The Sorento EX (Base MSRP: $24,795 to $29,095) adds dual-zone automatic climate control, keyless entry and ignition and the option to buy the V6 engine (which comes with the third row standard) and extra-cost packaged options including leather seats, a panoramic sunroof, navigation, a better stereo and a backseat DVD system. A more upscale Sorento SX trim that makes those options standard will go on sale in summer 2010, but pricing had not been announced as of press time.
The 2011 Kia Sorento is too new to have any reliability history, but Kia's overall brand reliability has been above average in recent years in a major consumer survey. The Sorento carries one of the industry's longest warranties: five years/60,000 miles basic and 10 years/100,000 miles powertrain.
ConsumerReports.org thoroughly tests the 2011 Kia Sorento and ranks it against most other SUVs on the market. Although they lack ConsumerReports.org's handy rankings chart, reviews at Edmunds.com, TheTruthAboutCars.com, Autoblog.com and The New York Times are just as expert and much more descriptive. The nonprofit Insurance Institute for Highway Safety posts crash test results (the 2011 Sorento had not undergone government crash-testing when we checked). FuelEconomy.gov publishes official fuel economy estimates. A Kia press release gives details of an upcoming top-level Sorento SX trim.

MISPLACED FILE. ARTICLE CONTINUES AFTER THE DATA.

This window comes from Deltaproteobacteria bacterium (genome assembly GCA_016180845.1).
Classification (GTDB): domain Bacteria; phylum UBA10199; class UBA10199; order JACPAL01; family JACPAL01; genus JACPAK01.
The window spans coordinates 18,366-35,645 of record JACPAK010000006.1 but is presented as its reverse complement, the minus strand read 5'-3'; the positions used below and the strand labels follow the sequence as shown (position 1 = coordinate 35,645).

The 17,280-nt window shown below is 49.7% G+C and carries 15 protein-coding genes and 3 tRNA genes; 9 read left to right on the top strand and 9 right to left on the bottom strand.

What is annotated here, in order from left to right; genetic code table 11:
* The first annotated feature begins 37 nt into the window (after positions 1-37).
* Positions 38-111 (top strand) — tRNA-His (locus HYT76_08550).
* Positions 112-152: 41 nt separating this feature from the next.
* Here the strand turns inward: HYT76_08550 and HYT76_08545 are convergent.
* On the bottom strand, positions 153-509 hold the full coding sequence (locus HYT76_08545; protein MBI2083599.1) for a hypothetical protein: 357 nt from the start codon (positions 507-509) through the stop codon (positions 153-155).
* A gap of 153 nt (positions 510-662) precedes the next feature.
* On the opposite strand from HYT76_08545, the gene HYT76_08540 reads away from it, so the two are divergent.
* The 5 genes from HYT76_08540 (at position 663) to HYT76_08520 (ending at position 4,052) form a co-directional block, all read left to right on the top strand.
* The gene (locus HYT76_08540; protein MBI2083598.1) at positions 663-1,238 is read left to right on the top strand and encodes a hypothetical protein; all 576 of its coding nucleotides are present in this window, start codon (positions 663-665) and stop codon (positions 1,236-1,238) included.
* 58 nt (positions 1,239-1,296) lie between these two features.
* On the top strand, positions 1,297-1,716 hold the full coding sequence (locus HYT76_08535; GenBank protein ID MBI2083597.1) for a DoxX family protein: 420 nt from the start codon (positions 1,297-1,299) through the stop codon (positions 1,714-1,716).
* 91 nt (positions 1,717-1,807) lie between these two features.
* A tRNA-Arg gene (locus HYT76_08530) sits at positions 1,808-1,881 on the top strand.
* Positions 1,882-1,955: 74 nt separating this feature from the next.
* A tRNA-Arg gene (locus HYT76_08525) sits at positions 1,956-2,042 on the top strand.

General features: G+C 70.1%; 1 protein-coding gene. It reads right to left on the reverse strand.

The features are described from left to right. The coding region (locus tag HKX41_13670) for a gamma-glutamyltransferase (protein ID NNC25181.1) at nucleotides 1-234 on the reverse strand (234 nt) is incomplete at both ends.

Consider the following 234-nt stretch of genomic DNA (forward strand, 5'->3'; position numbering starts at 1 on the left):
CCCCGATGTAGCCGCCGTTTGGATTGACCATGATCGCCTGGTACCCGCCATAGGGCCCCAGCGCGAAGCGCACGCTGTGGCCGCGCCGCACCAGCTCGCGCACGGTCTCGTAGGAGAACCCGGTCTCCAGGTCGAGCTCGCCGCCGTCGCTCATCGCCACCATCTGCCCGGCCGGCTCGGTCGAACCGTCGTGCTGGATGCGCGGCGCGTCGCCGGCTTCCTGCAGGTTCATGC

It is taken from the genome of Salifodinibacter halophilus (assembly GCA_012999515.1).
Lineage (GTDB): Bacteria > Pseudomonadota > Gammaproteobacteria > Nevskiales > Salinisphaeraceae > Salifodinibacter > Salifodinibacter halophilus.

ConsumerReports.org tests the 2011 Kia Sorento -- both the four-cylinder and V6 versions -- and ranks them alongside most other SUVs, based on performance, comfort, fuel economy and more. However, these models are too new to have any reliability or owner-satisfaction data.
Review: Kia Sorento, Editors of ConsumerReports.org
Editors here recommend the redesigned 2011 Kia Sorento without reservation. They say it offers midsize room for the same price as a compact SUV, but they like the pricier V6 engine better than the base four-cylinder.